Information for teachers

We invite your students to engage with the latest research to communicate the positive impacts of immigration to the public, while developing important skills that will look great on their CV or UCAS form.

Since the banking crash of 2008, more people in the UK have objected to levels of immigration, concerned about its effect on their wages and access to jobs. Yet academic researchers have analysed the data/evidence and found that immigration has little effect on wages and job opportunities.

I’m Ben Brindle, a PhD student using data from the UK Data Service to analyse why immigration is not affecting wages and employment. In particular, I’m looking at how firms adjust to immigrant inflows.

Ben Brindle, PhD student and Data Impact Fellow

Given the gap between the perceptions held among parts of the UK public and the findings of innovative academic research, this competition asks students how the findings of research can be communicated to the public. It consists of two sections:

  • An analysis element, where students will discuss media articles on the topic, link these to public attitudes, and contrast this with what has been found by academic research.
  • A campaign element, where students will propose how these findings can be clearly communicated so that they have real world impact. Students are not required to produce the actual campaign, but to produce a clear plan of its aims, audience, and objectives.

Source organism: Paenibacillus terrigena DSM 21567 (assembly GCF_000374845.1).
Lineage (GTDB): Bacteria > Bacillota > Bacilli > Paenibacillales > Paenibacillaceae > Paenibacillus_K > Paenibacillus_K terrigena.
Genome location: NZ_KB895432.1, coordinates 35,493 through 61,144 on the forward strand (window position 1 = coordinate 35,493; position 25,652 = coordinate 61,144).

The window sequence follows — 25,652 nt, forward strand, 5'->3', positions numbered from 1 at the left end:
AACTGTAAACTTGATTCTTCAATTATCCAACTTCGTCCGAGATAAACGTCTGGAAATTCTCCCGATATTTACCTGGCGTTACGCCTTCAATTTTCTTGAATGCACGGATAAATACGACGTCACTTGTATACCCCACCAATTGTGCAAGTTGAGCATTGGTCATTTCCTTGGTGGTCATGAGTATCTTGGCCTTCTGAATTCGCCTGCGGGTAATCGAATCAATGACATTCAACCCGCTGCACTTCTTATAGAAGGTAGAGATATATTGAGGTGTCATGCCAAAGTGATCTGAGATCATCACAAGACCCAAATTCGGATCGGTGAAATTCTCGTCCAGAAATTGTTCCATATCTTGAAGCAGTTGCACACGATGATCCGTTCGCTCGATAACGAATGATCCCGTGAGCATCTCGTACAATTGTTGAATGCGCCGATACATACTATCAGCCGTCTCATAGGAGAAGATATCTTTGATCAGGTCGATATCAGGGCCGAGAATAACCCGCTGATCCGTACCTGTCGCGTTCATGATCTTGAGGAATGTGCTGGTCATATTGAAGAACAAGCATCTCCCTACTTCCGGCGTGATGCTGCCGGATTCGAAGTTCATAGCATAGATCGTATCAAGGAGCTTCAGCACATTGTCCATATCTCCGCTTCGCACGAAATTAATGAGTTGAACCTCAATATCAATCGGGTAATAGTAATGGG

Eligibility and resources

The competition is aimed at UK sixth form and college students aged between 16 and 19, and we ask you to encourage eligible students to enter.

Although we encourage entrants to undertake their own research, we have provided some resources (e.g. media articles and overviews of academic literature) as a starting point, to make sure the competition is accessible to a range of students. These resources will give students information required to understand how the media has framed the topic and how the labour market adjusts to immigration.

You can access these resources by visiting the Resources page.

Skills development

By entering, students will develop a range of transferable skills that will be useful for further study or employment, including the ability to think critically about the relevance and credibility of different sources of information, and to effectively communicate with different audiences. For those considering applying for university, the competition provides an opportunity to engage with academic research in preparation for undergraduate study.

Further details

The brief to give to your students can be found on the Information for students page, and you can download a printable PDF version.

You can also download a printable PDF version of this information for teachers.

For full details about how your students can enter, please visit the competition homepage.